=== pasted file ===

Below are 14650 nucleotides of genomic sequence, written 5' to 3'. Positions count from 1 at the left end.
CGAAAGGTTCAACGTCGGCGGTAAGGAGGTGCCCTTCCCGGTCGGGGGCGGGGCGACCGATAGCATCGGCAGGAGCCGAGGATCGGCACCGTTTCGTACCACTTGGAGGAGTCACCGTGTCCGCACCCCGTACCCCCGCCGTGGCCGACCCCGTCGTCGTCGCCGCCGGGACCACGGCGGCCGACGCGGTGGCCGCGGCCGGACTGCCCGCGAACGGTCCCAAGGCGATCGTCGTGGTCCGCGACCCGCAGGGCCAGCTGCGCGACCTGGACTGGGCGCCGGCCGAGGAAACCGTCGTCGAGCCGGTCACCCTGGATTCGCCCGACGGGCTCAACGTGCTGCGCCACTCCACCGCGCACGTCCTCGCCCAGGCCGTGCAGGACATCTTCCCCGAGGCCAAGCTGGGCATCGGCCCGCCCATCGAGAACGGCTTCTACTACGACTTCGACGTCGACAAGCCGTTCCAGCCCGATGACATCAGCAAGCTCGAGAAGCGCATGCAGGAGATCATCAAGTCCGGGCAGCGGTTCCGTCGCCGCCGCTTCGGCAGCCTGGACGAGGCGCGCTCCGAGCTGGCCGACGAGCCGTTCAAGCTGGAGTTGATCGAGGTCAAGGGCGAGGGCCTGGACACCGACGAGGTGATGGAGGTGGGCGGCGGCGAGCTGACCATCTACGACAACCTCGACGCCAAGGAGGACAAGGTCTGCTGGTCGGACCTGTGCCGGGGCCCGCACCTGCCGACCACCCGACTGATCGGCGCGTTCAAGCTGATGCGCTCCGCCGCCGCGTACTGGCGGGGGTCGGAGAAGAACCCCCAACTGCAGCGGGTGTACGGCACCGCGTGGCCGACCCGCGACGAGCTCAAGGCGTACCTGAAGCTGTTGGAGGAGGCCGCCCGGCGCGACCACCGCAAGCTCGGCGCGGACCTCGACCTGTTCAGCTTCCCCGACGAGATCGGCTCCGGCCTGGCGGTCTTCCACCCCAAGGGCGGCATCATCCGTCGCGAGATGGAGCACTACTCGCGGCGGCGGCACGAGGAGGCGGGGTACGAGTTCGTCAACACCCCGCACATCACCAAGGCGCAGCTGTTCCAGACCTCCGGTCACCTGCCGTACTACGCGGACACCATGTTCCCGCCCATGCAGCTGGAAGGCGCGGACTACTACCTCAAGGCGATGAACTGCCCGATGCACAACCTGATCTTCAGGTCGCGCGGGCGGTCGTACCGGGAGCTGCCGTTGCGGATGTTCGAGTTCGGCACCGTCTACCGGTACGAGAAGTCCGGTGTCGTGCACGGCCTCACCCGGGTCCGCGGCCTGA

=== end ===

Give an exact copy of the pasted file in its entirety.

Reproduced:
Below are 14650 nucleotides of genomic sequence, written 5' to 3'. Positions count from 1 at the left end.
CGAAAGGTTCAACGTCGGCGGTAAGGAGGTGCCCTTCCCGGTCGGGGGCGGGGCGACCGATAGCATCGGCAGGAGCCGAGGATCGGCACCGTTTCGTACCACTTGGAGGAGTCACCGTGTCCGCACCCCGTACCCCCGCCGTGGCCGACCCCGTCGTCGTCGCCGCCGGGACCACGGCGGCCGACGCGGTGGCCGCGGCCGGACTGCCCGCGAACGGTCCCAAGGCGATCGTCGTGGTCCGCGACCCGCAGGGCCAGCTGCGCGACCTGGACTGGGCGCCGGCCGAGGAAACCGTCGTCGAGCCGGTCACCCTGGATTCGCCCGACGGGCTCAACGTGCTGCGCCACTCCACCGCGCACGTCCTCGCCCAGGCCGTGCAGGACATCTTCCCCGAGGCCAAGCTGGGCATCGGCCCGCCCATCGAGAACGGCTTCTACTACGACTTCGACGTCGACAAGCCGTTCCAGCCCGATGACATCAGCAAGCTCGAGAAGCGCATGCAGGAGATCATCAAGTCCGGGCAGCGGTTCCGTCGCCGCCGCTTCGGCAGCCTGGACGAGGCGCGCTCCGAGCTGGCCGACGAGCCGTTCAAGCTGGAGTTGATCGAGGTCAAGGGCGAGGGCCTGGACACCGACGAGGTGATGGAGGTGGGCGGCGGCGAGCTGACCATCTACGACAACCTCGACGCCAAGGAGGACAAGGTCTGCTGGTCGGACCTGTGCCGGGGCCCGCACCTGCCGACCACCCGACTGATCGGCGCGTTCAAGCTGATGCGCTCCGCCGCCGCGTACTGGCGGGGGTCGGAGAAGAACCCCCAACTGCAGCGGGTGTACGGCACCGCGTGGCCGACCCGCGACGAGCTCAAGGCGTACCTGAAGCTGTTGGAGGAGGCCGCCCGGCGCGACCACCGCAAGCTCGGCGCGGACCTCGACCTGTTCAGCTTCCCCGACGAGATCGGCTCCGGCCTGGCGGTCTTCCACCCCAAGGGCGGCATCATCCGTCGCGAGATGGAGCACTACTCGCGGCGGCGGCACGAGGAGGCGGGGTACGAGTTCGTCAACACCCCGCACATCACCAAGGCGCAGCTGTTCCAGACCTCCGGTCACCTGCCGTACTACGCGGACACCATGTTCCCGCCCATGCAGCTGGAAGGCGCGGACTACTACCTCAAGGCGATGAACTGCCCGATGCACAACCTGATCTTCAGGTCGCGCGGGCGGTCGTACCGGGAGCTGCCGTTGCGGATGTTCGAGTTCGGCACCGTCTACCGGTACGAGAAGTCCGGTGTCGTGCACGGCCTCACCCGGGTCCGCGGCCTGA